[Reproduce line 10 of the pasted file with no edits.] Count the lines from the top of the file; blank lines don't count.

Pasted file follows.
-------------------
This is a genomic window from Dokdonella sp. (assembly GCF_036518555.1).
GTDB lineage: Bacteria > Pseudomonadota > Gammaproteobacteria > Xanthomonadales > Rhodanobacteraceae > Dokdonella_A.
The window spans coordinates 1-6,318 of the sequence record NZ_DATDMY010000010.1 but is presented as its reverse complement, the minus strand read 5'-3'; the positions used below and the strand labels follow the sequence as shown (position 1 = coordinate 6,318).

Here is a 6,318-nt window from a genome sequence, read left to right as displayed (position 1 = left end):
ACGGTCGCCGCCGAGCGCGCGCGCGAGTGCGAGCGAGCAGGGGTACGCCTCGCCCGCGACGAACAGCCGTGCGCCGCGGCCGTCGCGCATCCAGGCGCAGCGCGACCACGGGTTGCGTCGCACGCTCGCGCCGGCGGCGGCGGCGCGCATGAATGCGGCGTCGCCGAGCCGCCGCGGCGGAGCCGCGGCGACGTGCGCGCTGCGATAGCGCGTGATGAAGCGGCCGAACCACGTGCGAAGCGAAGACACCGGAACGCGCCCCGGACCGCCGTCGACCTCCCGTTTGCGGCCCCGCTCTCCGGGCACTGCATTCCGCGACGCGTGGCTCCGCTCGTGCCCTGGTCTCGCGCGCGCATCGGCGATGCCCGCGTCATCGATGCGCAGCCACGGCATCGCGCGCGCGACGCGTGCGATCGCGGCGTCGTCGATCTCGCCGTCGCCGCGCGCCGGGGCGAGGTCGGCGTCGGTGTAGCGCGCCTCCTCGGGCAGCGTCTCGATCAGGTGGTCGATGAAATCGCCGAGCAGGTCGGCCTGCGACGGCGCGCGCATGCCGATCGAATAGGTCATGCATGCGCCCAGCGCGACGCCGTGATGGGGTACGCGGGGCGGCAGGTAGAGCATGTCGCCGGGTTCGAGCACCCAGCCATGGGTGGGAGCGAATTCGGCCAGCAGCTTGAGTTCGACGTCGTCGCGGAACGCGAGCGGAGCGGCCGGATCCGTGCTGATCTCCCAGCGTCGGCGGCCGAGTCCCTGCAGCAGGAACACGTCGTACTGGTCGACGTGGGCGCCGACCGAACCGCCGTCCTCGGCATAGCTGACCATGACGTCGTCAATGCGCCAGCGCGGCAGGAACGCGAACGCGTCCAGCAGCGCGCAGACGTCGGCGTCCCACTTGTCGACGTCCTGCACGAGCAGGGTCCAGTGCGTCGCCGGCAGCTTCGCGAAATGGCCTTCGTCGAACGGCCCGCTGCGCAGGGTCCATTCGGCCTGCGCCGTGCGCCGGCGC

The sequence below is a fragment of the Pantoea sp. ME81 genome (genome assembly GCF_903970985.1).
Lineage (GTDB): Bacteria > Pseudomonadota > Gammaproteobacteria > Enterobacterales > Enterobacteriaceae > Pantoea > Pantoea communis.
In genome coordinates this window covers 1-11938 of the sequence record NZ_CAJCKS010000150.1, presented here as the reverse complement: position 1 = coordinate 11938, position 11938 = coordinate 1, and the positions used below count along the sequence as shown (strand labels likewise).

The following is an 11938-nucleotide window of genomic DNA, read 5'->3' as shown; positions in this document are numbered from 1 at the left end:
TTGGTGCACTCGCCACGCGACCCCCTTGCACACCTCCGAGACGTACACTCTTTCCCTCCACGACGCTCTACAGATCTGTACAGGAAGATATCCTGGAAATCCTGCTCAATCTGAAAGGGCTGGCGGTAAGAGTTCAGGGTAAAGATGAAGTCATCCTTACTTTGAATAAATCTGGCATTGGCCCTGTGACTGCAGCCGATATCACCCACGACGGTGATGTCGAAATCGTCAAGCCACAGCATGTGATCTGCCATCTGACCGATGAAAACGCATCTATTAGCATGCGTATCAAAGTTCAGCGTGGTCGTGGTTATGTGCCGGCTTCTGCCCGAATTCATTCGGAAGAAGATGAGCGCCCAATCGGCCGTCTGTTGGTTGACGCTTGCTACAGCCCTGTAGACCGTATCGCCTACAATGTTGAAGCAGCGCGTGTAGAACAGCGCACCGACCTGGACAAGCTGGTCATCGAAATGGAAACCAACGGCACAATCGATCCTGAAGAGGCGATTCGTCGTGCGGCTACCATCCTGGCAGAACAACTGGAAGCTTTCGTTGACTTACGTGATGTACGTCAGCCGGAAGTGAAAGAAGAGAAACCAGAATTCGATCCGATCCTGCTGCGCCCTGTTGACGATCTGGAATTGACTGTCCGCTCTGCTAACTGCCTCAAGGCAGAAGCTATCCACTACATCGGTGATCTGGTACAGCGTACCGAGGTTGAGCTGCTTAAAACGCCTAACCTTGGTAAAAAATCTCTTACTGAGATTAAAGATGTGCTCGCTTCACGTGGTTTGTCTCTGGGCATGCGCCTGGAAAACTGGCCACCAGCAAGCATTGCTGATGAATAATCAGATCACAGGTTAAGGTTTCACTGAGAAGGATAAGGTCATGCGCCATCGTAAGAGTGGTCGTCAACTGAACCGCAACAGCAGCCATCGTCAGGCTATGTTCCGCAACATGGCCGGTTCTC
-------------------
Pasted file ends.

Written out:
TTGGTGCACTCGCCACGCGACCCCCTTGCACACCTCCGAGACGTACACTCTTTCCCTCCACGACGCTCTACAGATCTGTACAGGAAGATATCCTGGAAATCCTGCTCAATCTGAAAGGGCTGGCGGTAAGAGTTCAGGGTAAAGATGAAGTCATCCTTACTTTGAATAAATCTGGCATTGGCCCTGTGACTGCAGCCGATATCACCCACGACGGTGATGTCGAAATCGTCAAGCCACAGCATGTGATCTGCCATCTGACCGATGAAAACGCATCTATTAGCATGCGTATCAAAGTTCAGCGTGGTCGTGGTTATGTGCCGGCTTCTGCCCGAATTCATTCGGAAGAAGATGAGCGCCCAATCGGCCGTCTGTTGGTTGACGCTTGCTACAGCCCTGTAGACCGTATCGCCTACAATGTTGAAGCAGCGCGTGTAGAACAGCGCACCGACCTGGACAAGCTGGTCATCGAAATGGAAACCAACGGCACAATCGATCCTGAAGAGGCGATTCGTCGTGCGGCTACCATCCTGGCAGAACAACTGGAAGCTTTCGTTGACTTACGTGATGTACGTCAGCCGGAAGTGAAAGAAGAGAAACCAGAATTCGATCCGATCCTGCTGCGCCCTGTTGACGATCTGGAATTGACTGTCCGCTCTGCTAACTGCCTCAAGGCAGAAGCTATCCACTACATCGGTGATCTGGTACAGCGTACCGAGGTTGAGCTGCTTAAAACGCCTAACCTTGGTAAAAAATCTCTTACTGAGATTAAAGATGTGCTCGCTTCACGTGGTTTGTCTCTGGGCATGCGCCTGGAAAACTGGCCACCAGCAAGCATTGCTGATGAATAATCAGATCACAGGTTAAGGTTTCACTGAGAAGGATAAGGTCATGCGCCATCGTAAGAGTGGTCGTCAACTGAACCGCAACAGCAGCCATCGTCAGGCTATGTTCCGCAACATGGCCGGTTCTC